Monday, 15 April 2013

"Great Expectations": how libraries are changing to meet student needs

In this breakout session Liz Waller and Sarah Thompson of the University of York gave an overview of the initiatives taking place at York, Durham and Newcastle University Library Services to meet the increasing expectations of students. There is now a lot of work being done in this area as students have to pay fees (£9,000 pa in 2012/13) and students needs are changing. Increasingly, students believe that course costs should cover things like travel between campuses, software and course booklets, etc.

At the University of York there are a number of surveys undertaken, including the National Student Survey (NSS) which is a big driver for change.(There is actually only one question in this survey which specifically mentions library services!)

Liz and Sarah wanted to discover how other libraries are trying to improve the student experience, so they emailed to find out, among other things:
- Are libraries buying more resources?
- Are they deploying new strategies?
- To what extent is student fees a driver?
- Is there any difference in the service provided?
- Has additional funding been made available?
There were 23 responses from a broad range of library services.

New Resources
17 libraries have purchased new information resources. Examples are: reading list materials; more e-books; targeting purchases to support specific subject areas; introduction of a fast-track student request system; reading list software purchased to manage lists; print textbooks given to students.

New Strategies
16 libraries are deploying new strategies to deliver content to students. Examples are: buying print textbooks for first year students; providing pre-loaded devices to students, e.g. Kindles; implementation of a resource discovery tool; e-first policy for books.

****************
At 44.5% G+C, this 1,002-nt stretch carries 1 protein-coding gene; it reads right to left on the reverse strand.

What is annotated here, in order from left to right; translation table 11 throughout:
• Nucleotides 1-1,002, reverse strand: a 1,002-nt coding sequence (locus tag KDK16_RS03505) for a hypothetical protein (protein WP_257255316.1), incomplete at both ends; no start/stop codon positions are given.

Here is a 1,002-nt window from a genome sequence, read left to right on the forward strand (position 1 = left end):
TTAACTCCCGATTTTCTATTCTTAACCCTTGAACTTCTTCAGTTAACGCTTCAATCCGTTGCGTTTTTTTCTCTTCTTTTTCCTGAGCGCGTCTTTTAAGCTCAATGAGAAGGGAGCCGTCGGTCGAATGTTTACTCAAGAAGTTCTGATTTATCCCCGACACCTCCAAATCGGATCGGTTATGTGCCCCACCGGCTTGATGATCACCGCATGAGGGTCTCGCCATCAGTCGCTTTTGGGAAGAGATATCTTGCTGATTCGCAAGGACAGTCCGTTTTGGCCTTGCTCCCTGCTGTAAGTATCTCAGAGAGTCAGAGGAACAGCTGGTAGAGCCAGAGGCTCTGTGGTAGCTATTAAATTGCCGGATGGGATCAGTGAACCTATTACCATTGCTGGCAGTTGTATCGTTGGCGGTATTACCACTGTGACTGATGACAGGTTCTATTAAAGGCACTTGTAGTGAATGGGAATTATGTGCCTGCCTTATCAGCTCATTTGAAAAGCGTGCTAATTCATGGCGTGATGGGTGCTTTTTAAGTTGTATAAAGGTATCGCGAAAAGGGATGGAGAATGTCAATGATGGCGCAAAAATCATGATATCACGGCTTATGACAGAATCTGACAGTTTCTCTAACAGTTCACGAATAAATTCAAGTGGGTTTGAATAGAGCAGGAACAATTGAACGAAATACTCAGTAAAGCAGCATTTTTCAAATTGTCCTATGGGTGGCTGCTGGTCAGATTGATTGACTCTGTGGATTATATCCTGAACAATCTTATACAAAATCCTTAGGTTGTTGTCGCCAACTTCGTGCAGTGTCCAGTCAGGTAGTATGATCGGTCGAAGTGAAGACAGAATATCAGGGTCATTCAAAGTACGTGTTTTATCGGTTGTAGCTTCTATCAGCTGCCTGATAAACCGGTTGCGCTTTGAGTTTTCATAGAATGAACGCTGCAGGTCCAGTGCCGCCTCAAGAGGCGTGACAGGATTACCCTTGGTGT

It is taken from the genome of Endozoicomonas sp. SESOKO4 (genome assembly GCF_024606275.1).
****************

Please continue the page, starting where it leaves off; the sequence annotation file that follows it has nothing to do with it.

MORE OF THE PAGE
Service Improvements
22 out of the 23 libraries improved service provision in some way this year. Examples are: longer opening hours; refurbishment; improved wi-fi; free/reduced printing; consideration of abolishing fines; improved IT support in library buildings; improved student-library liaison.

It seems that a lot of the changes libraries are making have been planned anyway. However, higher student fees seem to have given the opportunity for more dialogue between all groups involved and money is occasionally forthcoming to make these changes.

Case Studies
Durham has done the following things:
- 24/7 opening during exam term. Looking into doing this during vacations.
- More books (student-led).
- More PCs. Laptop loans.
- More study spaces.
Durham have found that the NSS has been the biggest driver. Use of Patron Driven Acquisition (PDA) is strong. They are now collecting statistics from the entry gates.

Newcastle has done the following things:

- 24/7 opening all term time. There is explicit student need for this, as well as wanting to keep up with the competition.
- Removal of stock to off-site storage.
- Strong move to silent study. Space design is being driven by students, working in partnership with the library.
- Use of Primo.
There has been excellent feedback from students.

York has done the following things:
- Refurbishment.
- 24/7 opening.
- Improved communications and marketing. Libraries are not normally good at doing this. The library at York uses Twitter and Facebook. News is distributed in different ways.
- Bought subject specific resources. Individual discussion with departments.
- Service developments, including flexible loans, room-booking systems, LibGuides. There are now specific staff in the library who are able to answer any questions users have quickly. Also 'grab and go' questionnaires have been undertaken in the library to find out from first hand the issues customers have.
- Fast-track purchase of heavily requested materials.
- Made changes to the loans system (inspired by the University of Sheffield). Now no fines unless an item is requested; 4 week rolling loan period;  situational borrower categories (looking at behaviours); dynamic loan periods (longer time given to part-time students).
- Fast-track orders.
- Electronic text service (digitising).
- More e-books available, including all key texts.
- Free inter-library loans for essential books.
The impact has been positive. The library scored 82% in the NSS, compared to 74% the year before.

Some Thoughts

The session was concluded with the following questions which libraries need to think about.
- Has this work given us more leverage?
- Are students more demanding?
- Has students behaviour chaged?
- Do we understand the impact of the things we are trying?
- Are we giving money back or are we investing in the future?
- Should we see students as partners rather than customers or consumers?
- Do we have to do more with less? Is there conflicting pressure to reduce recurrent costs across the University?


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